According to Deleuze and Guattari, Kant’s synthesis occurs as a cognitive response to sensory information. It is the organizing capacity of cognition, which accords this sensory information ‘form’ as mental representation. But it would be a mistake, they suggest, to similarly accord the synthesizer – that mid-twentieth century musical invention – such an a priori function. It does not organize and re-present its various data inputs from some a priori space of ‘code’. Rather it allows the differing inputs (sensory elements) to form relationally via their various sonorous forces; that is, the attack and decay of a note or sequence of notes might be isolated, tweaked and used recursively or as a force upon another input. The synthesizer is not, then, a meta-apparatus, in the sense of being a transcendent organizer of sonic elements into form (either reproducing an individual sound or formally producing ‘music’). Rather the synthesizer is a new kind of instrumental assemblage: one comprised of the dynamics between sonorous and nonsonorous elements; sonic and infra-sonic forces. It is born out of an era of experimentation with sound as a materiality riven through with cosmic forces.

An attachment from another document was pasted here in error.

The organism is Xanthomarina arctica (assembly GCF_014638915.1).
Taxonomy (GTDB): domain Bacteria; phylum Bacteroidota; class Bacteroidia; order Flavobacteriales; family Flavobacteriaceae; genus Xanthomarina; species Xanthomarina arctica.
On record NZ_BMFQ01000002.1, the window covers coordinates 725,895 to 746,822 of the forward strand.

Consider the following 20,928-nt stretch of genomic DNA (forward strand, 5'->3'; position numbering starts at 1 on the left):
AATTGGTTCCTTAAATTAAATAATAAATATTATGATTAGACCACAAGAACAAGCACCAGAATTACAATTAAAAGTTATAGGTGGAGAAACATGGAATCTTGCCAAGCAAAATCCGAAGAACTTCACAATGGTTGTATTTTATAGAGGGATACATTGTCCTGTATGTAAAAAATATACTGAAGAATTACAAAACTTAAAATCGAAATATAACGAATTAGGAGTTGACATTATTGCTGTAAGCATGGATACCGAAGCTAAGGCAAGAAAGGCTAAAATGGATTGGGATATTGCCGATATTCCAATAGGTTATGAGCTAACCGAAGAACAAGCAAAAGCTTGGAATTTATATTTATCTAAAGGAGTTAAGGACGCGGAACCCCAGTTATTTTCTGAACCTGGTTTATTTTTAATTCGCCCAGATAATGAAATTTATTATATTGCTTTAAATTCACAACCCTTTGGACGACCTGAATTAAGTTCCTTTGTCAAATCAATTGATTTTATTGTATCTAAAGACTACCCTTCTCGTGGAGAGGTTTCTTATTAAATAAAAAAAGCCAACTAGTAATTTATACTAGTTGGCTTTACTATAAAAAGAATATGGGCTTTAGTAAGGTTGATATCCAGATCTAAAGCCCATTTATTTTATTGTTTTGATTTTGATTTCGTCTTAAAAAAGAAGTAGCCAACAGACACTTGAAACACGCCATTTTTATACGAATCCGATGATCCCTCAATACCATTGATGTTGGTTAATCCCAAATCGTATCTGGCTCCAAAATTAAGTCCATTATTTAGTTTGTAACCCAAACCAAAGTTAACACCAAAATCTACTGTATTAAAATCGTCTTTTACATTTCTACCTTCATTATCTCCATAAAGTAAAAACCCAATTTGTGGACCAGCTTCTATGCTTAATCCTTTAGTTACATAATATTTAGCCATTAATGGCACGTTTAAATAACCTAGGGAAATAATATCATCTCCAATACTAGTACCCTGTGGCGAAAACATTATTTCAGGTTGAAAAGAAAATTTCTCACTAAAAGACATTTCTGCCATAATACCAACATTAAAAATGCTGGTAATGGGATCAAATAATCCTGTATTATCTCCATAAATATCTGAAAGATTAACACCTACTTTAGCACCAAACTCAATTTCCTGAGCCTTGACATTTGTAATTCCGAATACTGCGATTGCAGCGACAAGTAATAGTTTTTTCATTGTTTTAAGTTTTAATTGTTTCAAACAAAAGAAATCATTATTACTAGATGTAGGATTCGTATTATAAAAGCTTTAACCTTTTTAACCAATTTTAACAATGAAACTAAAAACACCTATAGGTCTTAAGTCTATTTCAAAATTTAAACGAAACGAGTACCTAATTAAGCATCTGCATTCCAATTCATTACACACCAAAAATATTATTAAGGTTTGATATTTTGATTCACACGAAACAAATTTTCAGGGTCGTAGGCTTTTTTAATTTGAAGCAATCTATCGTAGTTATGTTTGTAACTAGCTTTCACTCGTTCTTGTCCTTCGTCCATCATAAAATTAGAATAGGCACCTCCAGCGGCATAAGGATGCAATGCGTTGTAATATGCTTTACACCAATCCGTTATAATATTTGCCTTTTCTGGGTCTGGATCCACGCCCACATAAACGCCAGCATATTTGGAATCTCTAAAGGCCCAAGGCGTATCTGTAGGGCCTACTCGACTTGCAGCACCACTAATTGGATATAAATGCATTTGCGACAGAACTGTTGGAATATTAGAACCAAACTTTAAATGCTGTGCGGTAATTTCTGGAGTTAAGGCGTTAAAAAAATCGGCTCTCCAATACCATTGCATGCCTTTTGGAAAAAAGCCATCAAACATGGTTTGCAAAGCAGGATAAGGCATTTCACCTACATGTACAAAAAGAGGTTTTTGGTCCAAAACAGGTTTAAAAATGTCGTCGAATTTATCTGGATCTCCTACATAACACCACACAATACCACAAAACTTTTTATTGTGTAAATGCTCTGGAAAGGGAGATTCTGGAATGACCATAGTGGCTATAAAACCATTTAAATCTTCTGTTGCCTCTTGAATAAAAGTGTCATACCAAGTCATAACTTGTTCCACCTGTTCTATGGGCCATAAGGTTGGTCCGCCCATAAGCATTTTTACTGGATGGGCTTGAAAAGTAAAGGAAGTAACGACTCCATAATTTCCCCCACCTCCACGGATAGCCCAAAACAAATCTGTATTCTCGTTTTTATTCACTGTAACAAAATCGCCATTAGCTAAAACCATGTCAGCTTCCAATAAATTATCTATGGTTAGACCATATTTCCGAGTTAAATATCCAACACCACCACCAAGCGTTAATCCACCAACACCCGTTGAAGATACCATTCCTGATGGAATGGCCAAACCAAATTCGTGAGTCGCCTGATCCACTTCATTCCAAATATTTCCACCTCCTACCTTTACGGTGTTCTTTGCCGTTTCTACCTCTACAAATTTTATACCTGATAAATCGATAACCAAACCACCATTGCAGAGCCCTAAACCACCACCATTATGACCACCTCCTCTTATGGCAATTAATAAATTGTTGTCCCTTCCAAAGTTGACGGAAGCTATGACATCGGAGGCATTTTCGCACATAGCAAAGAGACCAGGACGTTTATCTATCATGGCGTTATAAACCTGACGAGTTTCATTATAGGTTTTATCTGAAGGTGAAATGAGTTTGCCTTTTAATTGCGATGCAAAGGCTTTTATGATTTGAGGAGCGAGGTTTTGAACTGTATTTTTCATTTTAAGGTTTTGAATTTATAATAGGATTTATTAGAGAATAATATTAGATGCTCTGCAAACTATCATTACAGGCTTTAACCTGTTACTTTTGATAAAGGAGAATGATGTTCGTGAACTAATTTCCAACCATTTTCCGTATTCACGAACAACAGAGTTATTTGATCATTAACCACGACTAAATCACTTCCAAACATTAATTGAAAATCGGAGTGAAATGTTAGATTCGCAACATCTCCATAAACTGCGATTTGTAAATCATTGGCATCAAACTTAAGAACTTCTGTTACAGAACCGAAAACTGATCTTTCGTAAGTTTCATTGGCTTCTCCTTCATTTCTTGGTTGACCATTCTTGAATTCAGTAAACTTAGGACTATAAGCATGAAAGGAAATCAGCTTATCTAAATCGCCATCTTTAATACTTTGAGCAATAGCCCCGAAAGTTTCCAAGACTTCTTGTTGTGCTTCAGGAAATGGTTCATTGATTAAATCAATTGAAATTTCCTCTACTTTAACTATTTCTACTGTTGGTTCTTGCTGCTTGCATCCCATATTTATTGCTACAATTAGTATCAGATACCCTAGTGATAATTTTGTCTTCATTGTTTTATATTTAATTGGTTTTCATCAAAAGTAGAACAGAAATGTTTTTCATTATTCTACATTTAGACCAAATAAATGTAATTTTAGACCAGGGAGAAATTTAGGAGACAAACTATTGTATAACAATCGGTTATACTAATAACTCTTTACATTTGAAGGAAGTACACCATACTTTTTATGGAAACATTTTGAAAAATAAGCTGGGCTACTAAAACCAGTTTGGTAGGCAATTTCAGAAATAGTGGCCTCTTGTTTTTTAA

The sticking point is the digital. Deleuze and Guattari’s ‘discovery’ of the asignifying semiosis of the synthesizer arrives right on the cusp of the release of the digital synthesizer into the music market. Quite apart from where it ends up, unsurprisingly, in the New Romantic melodies of Duran Duran, Ultravox and Boy George during the 1980s, the synthesizer becomes an instrument for solving what is both a technical and political problem. This is already occurring during the 1960s but is not quite apparent at the level of musical and aesthetic production during that period. Most synthesizers in the 1960s and even up until the late 1970s are still large, customized and sit in a number of avant-garde recording studios such as those of the Cologne Recording Studio used by composers such as Stockhausen.6 Indeed, it is quite possible that by solving the problem in the specific way that it was solved, digital synthesis is able to rejoin its old neighbour, the synthetic a priori.